Most Lockdown Sheep Are Constantly Breaking the Rules They Say They Want Imposed on the Rest
You don't have the right to restrict other people to begin with. Doubly so, when you're a hypocrite and not adhering to the restrictions
Coronavirus could kill half a million Britons and infect 80 per cent of the UK population.’ ‘The number of coronavirus cases in England is doubling each week.’ ‘At least six English NHS trusts could be overwhelmed this winter.’ ‘Long-term effects of coronavirus include damage to heart, liver, kidneys.’ ‘Don’t kill your gran by catching coronavirus and then passing it on. And you can pass it on before you’ve had any symptoms at all.’
‘Thank you for taking the time to complete our survey, Mrs Smith. My final question: do you support the government’s new lockdown rules?’
‘Yes. I do. In fact, I don’t think they go far enough.’
If there was a public examination in coronavirus, the nation would score an A+. After six long months, we know all the right answers. And, like any well-drilled school kid, we know exactly how to show our learning.
Last week, a snap YouGov poll showed that 78 per cent of Brits support the government’s latest round of coronavirus restrictions. They report that support for lockdown measures remains universally high irrespective of political party loyalties, and varies only slightly with gender and age. Indeed, the main criticism of the government’s new rules is that they are not strict enough. According to YouGov: ‘Approaching half (45 per cent) of Brits say the changes do not go far enough, compared to only a third (32 per cent) who say they are about right. Just one in eight (13 per cent) think they are too restrictive.’
This latest poll is no outlier. An Ipsos MORI survey conducted in early September claimed that half of those polled ‘feel the measures the government has taken do not go far enough and more should be done, compared to 37 per cent in May.’ An Opinium poll carried out for the Observer back in May showed that ‘Just one in five want schools, pubs and restaurants to be reopened’. And in April, research by a team at the University of Cambridge found that 87 per cent believed the lockdown should continue for at least another three weeks.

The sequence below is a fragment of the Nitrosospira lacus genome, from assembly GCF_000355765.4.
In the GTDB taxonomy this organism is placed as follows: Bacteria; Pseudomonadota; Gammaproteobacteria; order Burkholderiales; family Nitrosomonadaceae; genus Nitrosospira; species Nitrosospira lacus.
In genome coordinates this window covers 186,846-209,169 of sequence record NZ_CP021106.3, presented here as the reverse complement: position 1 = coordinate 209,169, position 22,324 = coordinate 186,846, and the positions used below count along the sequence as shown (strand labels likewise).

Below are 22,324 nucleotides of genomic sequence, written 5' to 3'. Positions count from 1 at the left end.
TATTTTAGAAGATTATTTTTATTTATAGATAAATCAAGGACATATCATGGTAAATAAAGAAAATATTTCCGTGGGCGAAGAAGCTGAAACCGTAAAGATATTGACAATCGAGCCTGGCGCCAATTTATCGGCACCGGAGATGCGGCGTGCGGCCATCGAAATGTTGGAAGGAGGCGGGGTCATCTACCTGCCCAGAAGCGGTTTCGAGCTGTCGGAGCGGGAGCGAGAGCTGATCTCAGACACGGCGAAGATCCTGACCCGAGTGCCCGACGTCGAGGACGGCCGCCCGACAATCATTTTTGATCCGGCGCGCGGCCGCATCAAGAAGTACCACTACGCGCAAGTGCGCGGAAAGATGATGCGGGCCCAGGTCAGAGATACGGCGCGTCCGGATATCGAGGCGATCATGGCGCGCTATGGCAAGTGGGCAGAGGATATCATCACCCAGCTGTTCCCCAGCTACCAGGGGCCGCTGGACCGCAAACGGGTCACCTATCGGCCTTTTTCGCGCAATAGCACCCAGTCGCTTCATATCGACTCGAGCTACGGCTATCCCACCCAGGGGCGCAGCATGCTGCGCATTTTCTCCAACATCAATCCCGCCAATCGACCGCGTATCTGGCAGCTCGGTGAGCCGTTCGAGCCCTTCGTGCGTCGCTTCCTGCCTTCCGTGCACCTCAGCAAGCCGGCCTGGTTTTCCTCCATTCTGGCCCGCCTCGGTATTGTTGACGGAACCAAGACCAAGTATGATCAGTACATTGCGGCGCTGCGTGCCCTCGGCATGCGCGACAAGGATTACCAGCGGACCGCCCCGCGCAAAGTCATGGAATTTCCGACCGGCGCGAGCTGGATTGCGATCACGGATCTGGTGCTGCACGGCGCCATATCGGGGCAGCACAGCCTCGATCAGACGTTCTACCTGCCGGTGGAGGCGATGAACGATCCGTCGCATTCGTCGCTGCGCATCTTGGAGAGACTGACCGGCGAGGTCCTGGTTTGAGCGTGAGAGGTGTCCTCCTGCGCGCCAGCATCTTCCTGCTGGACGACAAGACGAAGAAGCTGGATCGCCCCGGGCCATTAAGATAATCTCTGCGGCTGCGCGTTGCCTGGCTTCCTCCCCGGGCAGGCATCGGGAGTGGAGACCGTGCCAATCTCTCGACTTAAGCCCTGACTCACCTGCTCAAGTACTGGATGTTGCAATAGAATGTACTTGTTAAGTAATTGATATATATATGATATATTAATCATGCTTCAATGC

These polls matter. We know that the government’s response to coronavirus is shaped by a massive polling operation. Writing in the Sunday Times, Tim Shipman describes how, ‘Johnson’s government has four huge contracts in place to supply data around the clock, a large part of which is funded by taxpayers. Two vast surveys track public opinion every day and two firms conduct “six or seven” focus groups every week.’
We know from the speech he gave just last night, that Boris Johnson thinks polls indicate what ‘the British people want’. His not unreasonable conclusion: ‘I don’t think they want to throw in the sponge, they want to fight and defeat this virus and that is what we are going to do.’
But how accurate are opinion polls in revealing what the nation really thinks about lockdown and increased coronavirus restrictions? Might it just be possible that the opinion polls are calling it wrong?
We know from recent experience that polls are fallible. Take Brexit: 168 opinion polls were carried out between September 2015 and June 2016 but just 55 predicted a leave vote. That same year, opinion polls led US forecasters almost unanimously to predict presidential success for Hillary Clinton. The pollsters’ record at predicting the outcome of UK general elections has been equally as risible. In 2015, the polls had Labour and Conservative neck and neck for months. In 2017, a clear majority for Theresa May was predicted whereas in 2019, right up to the week before the election, polls suggested the result was ‘in the balance’.
There are many reasons why polls might not measure public opinion accurately. Sometimes pollsters rely too heavily on a narrow group of people: those with the time and inclination to take part. Even when measures are put in place to weight samples, they can only reflect the views of those who are asked in the first place. Sometimes, whisper it, people don’t tell the truth. The phenomenon of the ‘shy Tory’ has been around for decades; people tell clipboard-wielding interviewers that they are ‘undecided’ rather than confessing their intent to vote for the Conservatives or for Brexit.
It’s just possible that in the UK we now have the ‘shy lockdown sceptic’. This is not to suggest that people are deliberately lying; rather that no one wants to admit, even to themselves, that they could be a potential ‘granny killer’. The statistics and headlines are scary – so we give pollsters the ‘right’ answers. But then, at the same time, people are increasingly acting in ways that show a far greater desire to resume normal life.
In the past 24 hours alone, Jeremy Corbyn has apologised for attending a dinner party with more than six guests and Boris’s dad was spotted shopping without a mask. A survey conducted by King’s College this week suggests that more than 80 per cent of people with Covid-19 symptoms or who have had contact with someone who has tested positive are ignoring self-isolation guidelines.
A different study reports that nearly a third of West Yorkshire residents say they will break coronavirus lockdown rules to spend Christmas with their families. Most mums who, like me, have recently dropped students off at university would seem to concur. Indeed, if people are really so keen on lockdown rules, there would be no need for ever increasing fines.
When it comes to our response to coronavirus, there is a growing chasm between theory and practice. We know what we are supposed to say but we also know what we need to do to make our lives bearable. It’s time the government stopped relying on polls and started focusing on what people are actually saying and doing.
Source: The Spectator